University of Hertfordshire

By the same authors

Differences on social acceptance of humanoid robots between Japan and the UK

Research output: Chapter in Book/Report/Conference proceedingConference contribution

Documents

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Original languageEnglish
Title of host publicationProcs 4th Int Symposium on New Frontiers in Human-Robot Interaction
EditorsM. Salem, A. Weiss, P. Baxter, K. Dautenhahn
PublisherThe Society for the Study of Artificial Intelligence and the Simulation of Behaviour (AISB)
Pages115-120
Publication statusPublished - Apr 2015
Event4th Int Symposium on New Frontiers in Human-Robot Interaction - Canterbury, United Kingdom
Duration: 21 Apr 201522 Apr 2015

Conference

Conference4th Int Symposium on New Frontiers in Human-Robot Interaction
CountryUnited Kingdom
CityCanterbury
Period21/04/1522/04/15

Abstract

To validate a questionnaire for measuring people's acceptance of humanoid robots in cross-cultural research (the Frankenstein Syndrome Questionnaire: FSQ), an online survey was conducted in both the UK and Japan including items on perceptions of the relation to the family and commitment to religions, and negative attitudes toward robots (the NARS). The results suggested that 1) the correlations between the FSQ subscale scores and NARS were sufficient, 2) the UK people felt more negative toward humanoid robots than did the Japanese people, 3) young UK people had more expectation for humanoid robots, 4) relationships between social acceptance of humanoid robots and negative attitudes toward robots in general were different between the nations and generations, and 5) there were no correlations between the FSQ subscale scores, and perception of the relation to the family and commitment to religions.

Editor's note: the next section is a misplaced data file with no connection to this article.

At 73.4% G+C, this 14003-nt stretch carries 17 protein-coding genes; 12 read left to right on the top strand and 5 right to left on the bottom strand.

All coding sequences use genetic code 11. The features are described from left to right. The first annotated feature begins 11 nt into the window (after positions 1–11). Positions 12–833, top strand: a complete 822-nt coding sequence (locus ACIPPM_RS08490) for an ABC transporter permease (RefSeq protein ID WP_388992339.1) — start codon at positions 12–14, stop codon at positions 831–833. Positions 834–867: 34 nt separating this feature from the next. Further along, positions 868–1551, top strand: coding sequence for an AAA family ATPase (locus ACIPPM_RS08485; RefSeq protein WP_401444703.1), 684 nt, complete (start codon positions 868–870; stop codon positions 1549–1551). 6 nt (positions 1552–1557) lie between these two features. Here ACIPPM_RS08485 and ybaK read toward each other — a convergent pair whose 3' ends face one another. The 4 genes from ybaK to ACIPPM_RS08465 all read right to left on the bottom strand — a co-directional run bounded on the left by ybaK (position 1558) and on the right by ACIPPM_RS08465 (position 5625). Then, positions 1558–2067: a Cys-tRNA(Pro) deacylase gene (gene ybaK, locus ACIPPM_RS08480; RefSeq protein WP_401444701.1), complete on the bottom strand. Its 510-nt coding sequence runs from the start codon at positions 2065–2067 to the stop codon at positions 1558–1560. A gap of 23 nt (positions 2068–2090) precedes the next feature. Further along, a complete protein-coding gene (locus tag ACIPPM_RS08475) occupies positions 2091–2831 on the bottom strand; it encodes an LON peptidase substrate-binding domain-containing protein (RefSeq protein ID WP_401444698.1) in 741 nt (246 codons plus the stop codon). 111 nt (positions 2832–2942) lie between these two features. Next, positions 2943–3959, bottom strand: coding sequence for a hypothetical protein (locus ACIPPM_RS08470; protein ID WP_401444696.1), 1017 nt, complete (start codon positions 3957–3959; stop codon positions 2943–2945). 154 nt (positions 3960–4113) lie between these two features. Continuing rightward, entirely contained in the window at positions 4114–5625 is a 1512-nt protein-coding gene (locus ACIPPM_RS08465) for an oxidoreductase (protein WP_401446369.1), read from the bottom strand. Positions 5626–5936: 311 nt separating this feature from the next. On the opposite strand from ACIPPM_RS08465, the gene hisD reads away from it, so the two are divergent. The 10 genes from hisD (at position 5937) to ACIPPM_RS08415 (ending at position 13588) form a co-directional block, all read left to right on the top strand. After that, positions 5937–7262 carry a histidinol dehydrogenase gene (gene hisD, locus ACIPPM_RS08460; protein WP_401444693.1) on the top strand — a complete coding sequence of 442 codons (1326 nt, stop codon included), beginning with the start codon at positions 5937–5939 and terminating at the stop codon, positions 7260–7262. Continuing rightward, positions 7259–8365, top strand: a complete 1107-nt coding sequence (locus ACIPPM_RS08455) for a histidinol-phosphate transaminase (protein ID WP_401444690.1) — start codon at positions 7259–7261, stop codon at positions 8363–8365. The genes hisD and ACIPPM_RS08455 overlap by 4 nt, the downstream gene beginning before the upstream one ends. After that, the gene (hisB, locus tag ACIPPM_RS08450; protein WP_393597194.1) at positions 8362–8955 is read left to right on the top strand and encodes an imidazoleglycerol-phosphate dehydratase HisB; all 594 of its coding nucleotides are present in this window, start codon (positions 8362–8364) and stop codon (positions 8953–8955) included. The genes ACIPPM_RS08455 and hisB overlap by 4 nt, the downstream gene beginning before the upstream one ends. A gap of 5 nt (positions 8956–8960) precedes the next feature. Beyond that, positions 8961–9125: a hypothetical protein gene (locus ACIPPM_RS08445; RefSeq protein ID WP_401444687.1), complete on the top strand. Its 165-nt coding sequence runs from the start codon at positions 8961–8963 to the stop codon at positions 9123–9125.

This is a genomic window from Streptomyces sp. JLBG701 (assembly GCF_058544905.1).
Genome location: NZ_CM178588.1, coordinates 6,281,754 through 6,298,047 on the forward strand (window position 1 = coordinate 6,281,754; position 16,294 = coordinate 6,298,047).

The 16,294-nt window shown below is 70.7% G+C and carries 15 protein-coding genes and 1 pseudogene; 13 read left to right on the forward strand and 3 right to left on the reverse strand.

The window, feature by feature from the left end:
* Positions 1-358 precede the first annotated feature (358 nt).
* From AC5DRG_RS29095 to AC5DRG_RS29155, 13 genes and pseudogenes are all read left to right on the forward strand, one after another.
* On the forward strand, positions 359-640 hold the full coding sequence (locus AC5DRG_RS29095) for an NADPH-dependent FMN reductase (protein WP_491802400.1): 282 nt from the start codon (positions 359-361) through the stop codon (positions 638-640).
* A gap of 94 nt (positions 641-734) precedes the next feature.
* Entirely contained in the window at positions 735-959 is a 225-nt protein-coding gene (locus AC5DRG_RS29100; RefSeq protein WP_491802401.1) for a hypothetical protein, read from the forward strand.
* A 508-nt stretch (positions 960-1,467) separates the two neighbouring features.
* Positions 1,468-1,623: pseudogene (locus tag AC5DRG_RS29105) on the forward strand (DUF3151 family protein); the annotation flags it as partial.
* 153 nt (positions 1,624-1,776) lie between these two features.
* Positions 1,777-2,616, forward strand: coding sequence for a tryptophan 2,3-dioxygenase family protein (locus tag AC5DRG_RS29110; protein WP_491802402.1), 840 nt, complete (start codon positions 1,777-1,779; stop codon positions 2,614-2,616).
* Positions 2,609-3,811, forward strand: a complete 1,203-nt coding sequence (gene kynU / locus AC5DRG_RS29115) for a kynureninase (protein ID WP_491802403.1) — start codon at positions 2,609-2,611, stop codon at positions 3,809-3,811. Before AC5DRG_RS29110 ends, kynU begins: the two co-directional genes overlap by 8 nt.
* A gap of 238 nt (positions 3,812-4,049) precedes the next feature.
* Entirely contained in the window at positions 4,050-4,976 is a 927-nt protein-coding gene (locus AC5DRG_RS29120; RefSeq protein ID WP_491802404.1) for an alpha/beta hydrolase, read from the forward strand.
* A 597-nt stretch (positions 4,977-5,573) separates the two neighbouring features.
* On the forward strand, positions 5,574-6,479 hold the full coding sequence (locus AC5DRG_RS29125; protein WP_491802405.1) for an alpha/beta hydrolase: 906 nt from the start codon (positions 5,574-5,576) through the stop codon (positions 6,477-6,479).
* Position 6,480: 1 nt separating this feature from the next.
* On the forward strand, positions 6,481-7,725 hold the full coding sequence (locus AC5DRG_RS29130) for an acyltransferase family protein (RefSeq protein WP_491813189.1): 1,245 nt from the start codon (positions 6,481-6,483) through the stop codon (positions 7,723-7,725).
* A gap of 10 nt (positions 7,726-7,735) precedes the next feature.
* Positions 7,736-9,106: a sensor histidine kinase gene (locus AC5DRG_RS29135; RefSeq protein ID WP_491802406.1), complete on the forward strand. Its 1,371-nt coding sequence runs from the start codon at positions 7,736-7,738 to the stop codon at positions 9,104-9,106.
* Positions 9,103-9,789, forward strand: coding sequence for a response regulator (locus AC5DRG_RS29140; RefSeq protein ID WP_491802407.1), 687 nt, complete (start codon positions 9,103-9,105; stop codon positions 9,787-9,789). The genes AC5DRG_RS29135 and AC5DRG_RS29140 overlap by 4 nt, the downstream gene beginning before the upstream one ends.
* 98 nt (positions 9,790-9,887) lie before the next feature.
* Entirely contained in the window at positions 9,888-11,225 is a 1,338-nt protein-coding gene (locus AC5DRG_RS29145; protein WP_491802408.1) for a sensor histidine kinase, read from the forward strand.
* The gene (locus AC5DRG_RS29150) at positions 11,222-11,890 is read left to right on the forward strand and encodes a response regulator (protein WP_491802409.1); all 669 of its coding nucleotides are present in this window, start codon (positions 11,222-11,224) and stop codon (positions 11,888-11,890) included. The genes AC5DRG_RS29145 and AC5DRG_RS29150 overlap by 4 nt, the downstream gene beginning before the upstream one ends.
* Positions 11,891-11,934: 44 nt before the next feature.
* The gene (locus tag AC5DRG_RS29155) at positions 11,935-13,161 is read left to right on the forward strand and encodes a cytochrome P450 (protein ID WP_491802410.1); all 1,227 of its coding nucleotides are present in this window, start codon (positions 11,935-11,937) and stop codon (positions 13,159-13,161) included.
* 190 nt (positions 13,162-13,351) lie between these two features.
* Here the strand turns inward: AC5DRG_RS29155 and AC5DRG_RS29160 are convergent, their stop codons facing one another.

Notes

Held at AISB'15 Convention

ID: 9161060